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Sweet-Singing Irish Colleen

What's a sweet-singing Irish colleen like Bríd Dower doing working as a computer geek in Phoenix?

In the early '90s, Dower's employer, the technology giant Honeywell International, shipped her from her hometown of Waterford, Ireland, to the American southwest for some temporary IT contract work. Dower fell in love with the desert, got a green card and stayed.

"There's just something about the Arizona winters," she said last weekend by phone from her home in the 480 area code. "We've been here now going on 14 years. I'm practically a native."

But husband Graham Byrne wasn't all that Dower brought over from the Emerald Isle. She came equipped with a hauntingly beautiful singing voice and a passion for traditional Irish song, which she has put to good use in the burgeoning Phoenix Irish-music scene.

Dower will perform for the first time in Tucson this week as opening act for renowned Irish musicians Martin Hayes and Dennis Cahill.

Bríd Dower--her first name, more or less pronounced "breed," is the Gaelic form of Bridget--has been singing since she was a child. She started doing so in public when she would appear in school functions, she said.

In her teens, she began busking in the streets of Waterford. "I did it with a partner of mine, because we were so poor ... that we needed some money to make it through the summer. We got our first paying pub gig because of that."

Soon, she was performing in pubs around her city and pretty much throughout Ireland. But by the time she was 22, she was also working for Honeywell, which sent her to Phoenix. She still works for the global corporation.

Dower, now 35, has been one of the leading lights in Irish music in the Phoenix metrosprawl for about a decade. Soon after immigrating, she began singing with the Irish rock group Ashling, which was received enthusiastically by the Irish community in the Valley of the Sun. The audience for Irish music, however, often was particular.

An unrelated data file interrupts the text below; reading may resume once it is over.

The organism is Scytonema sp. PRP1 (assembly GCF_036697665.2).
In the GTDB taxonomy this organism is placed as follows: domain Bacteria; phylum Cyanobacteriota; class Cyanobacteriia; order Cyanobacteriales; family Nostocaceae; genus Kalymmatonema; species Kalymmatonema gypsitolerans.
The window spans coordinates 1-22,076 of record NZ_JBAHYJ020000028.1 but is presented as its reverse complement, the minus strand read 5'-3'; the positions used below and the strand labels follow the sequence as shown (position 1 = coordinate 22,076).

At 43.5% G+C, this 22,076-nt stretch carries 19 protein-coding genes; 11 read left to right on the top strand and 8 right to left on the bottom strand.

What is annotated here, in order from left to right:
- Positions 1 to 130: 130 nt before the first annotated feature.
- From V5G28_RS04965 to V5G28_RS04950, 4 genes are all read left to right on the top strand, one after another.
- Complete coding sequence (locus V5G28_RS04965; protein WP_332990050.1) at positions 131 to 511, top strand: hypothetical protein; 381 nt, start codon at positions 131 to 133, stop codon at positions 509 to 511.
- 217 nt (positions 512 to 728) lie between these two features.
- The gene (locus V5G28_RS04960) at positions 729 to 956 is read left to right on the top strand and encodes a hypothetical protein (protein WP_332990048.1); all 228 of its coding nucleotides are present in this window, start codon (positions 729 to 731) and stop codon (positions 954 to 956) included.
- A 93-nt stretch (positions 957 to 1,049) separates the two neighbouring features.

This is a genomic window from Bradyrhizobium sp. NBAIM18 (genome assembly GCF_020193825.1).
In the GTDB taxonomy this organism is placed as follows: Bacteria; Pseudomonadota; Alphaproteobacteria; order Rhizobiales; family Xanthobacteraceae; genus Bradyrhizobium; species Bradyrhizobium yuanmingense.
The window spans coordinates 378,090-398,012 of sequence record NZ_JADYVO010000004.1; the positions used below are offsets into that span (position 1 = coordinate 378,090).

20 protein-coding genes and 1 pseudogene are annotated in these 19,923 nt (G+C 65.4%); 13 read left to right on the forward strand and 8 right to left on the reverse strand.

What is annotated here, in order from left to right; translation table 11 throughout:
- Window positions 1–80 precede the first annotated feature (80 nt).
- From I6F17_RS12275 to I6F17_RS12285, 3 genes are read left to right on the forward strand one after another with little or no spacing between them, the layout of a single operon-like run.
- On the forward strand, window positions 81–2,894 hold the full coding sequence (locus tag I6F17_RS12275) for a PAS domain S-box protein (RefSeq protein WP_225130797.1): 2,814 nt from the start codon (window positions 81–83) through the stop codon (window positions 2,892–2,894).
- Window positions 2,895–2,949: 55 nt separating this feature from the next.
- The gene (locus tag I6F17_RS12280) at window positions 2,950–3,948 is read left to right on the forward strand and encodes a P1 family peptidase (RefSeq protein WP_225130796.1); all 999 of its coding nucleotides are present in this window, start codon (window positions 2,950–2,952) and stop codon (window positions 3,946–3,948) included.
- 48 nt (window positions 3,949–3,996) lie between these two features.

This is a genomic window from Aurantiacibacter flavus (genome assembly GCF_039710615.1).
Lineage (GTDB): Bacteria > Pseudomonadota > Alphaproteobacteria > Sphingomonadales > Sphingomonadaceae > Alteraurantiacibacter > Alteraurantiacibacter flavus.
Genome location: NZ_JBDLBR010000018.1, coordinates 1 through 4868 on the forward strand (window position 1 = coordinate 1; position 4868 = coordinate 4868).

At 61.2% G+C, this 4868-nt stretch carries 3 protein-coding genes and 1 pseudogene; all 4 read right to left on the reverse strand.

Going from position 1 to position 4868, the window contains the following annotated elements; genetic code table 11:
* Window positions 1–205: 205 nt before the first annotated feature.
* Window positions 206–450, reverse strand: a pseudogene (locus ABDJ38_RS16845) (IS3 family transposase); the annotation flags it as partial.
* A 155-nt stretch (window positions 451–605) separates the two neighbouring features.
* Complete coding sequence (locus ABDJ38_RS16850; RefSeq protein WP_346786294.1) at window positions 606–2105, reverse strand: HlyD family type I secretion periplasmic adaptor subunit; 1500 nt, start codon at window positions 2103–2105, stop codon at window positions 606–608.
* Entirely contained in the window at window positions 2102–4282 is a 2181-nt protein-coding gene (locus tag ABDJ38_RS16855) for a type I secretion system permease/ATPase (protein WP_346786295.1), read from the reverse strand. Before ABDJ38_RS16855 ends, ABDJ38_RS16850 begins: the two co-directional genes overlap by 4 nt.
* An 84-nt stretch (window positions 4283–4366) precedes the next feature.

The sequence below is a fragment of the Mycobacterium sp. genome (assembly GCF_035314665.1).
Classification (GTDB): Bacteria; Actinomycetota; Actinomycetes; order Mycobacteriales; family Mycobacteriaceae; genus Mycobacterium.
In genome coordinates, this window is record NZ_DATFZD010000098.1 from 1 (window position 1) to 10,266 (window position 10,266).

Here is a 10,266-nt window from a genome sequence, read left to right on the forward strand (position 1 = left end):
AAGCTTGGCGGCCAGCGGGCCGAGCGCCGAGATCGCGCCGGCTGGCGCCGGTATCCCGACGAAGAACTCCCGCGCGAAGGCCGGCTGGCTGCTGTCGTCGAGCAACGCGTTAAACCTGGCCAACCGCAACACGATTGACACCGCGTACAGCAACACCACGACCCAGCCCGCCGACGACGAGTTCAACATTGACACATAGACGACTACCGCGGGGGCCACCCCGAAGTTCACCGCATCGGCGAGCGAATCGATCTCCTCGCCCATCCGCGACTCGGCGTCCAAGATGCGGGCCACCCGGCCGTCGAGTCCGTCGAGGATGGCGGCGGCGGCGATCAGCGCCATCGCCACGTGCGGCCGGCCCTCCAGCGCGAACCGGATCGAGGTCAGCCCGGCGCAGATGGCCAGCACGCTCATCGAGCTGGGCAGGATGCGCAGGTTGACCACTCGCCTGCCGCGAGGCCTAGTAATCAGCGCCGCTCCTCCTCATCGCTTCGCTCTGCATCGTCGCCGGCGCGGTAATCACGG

"A lot of the early times here in Phoenix, I spent singing pub songs, drinking songs and the lot. That's what people often wanted to hear. But as I got a bit older, I started to get a hankering for the older traditional songs that I used to hear growing up in Ireland."

Her desire to perform traditional material sometimes presented a challenge. "I would pick traditional folk and Irish and Celtic songs that meant a lot to me but weren't as well known by the listeners. It can be so difficult to capture an audience with those songs that sometimes, I tend explain things a little bit too often and too much on stage. But it's important for me to make it clear to the audience what the music means and why it's important to Irish culture, and why it's important to me."

Among the female Irish singers who have inspired Dower by taking traditional music to the general audience are such noted performers as Karan Casey, Niamh Parsons, Mary Black and Maura O'Connell, she said.

Traditional Irish music has always been as important to the Irish culture as is literature, and for many it is a part of every-day life.

"I know that for myself, I didn't really appreciate Irish music until I had been away from it for a while. Also, it's one thing to sing songs about the immigrant experience, but it's another to have the experience of being a stranger that has come over from different country."

Eventually, it became evident that a solo career was in the offing, and in 2003, it produced her debut CD, Comings and Goings. Dower didn't work much at promoting the record, though, until recently. Her daughter, Maeve, was born one week after the CD was released.

"I was pregnant most of the way through the recording of the CD, which started around November 2002. By the time the CD arrived, she arrived a week later. The CD just didn't get as much attention at the time as it should have."

Dower took nine months off from performing and didn't begin to think about promoting the CD until last year. Now, the 16-month-old Maeve can give up her mom for the occasional gig.

Although Dower often performs in Phoenix with a full band, including a rhythm section, her show here will rely on a smaller group. She will be accompanied by flute and whistle ace John Good (from Wales) and guitarist Tom Bertling (from Ohio).

The Bríd Dower Trio will open the show for Martin Hayes and Dennis Cahill at 8 p.m. Friday, Feb. 11, at the Temple of Music and Art, 330 S. Scott Ave. Tickets cost $16 and $18; they're available in at the ATC box office, Antigone Books and at www.arizonatheatre.org. Call 622-2823 for information.

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